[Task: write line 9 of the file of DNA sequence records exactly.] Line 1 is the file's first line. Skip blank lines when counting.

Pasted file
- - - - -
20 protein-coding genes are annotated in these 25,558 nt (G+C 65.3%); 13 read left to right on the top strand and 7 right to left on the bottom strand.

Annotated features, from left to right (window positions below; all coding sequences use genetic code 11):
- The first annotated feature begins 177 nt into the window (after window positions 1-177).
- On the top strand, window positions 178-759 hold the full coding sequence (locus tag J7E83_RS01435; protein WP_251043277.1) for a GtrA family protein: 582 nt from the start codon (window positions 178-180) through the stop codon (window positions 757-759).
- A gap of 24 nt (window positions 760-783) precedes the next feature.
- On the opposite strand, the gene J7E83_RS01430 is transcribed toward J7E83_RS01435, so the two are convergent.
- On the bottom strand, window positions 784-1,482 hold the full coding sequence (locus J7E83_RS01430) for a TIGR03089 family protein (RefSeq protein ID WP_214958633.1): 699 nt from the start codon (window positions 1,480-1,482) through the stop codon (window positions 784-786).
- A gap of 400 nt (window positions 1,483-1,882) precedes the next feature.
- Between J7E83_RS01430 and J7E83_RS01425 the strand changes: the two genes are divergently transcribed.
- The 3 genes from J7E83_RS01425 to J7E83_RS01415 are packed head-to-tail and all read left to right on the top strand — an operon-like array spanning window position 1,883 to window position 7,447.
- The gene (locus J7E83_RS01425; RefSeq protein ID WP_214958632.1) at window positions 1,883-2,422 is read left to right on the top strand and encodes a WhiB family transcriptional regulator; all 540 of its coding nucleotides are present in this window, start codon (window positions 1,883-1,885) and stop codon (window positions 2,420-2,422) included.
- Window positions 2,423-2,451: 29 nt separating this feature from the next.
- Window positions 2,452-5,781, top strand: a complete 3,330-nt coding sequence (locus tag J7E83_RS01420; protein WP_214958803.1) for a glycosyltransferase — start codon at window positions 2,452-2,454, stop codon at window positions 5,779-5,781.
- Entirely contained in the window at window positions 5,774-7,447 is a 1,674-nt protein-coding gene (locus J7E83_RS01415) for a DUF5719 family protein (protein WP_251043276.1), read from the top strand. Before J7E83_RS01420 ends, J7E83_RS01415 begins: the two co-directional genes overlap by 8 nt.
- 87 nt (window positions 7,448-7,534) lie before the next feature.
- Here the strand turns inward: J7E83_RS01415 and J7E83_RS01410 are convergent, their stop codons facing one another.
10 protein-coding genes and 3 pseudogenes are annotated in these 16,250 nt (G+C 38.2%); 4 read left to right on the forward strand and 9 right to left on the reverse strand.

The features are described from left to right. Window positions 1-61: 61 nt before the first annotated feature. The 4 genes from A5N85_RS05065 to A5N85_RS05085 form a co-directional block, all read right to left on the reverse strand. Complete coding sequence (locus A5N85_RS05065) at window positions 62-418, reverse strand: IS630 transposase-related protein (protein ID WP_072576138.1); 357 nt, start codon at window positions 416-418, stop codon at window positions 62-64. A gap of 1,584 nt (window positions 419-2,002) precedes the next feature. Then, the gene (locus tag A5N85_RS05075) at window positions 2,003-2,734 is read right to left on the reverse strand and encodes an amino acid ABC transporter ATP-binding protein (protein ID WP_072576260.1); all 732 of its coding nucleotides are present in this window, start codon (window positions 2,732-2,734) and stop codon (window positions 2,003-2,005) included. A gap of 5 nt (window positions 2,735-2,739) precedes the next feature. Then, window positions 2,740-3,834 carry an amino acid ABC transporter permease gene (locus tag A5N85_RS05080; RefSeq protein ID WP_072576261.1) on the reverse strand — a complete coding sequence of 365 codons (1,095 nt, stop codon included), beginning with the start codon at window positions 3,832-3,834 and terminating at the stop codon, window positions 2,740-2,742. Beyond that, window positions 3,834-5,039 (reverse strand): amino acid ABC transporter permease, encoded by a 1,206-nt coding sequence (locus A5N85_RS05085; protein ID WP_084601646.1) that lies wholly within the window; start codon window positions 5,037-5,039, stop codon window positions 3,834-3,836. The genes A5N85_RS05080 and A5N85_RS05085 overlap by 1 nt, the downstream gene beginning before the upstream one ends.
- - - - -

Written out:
- Between J7E83_RS01430 and J7E83_RS01425 the strand changes: the two genes are divergently transcribed.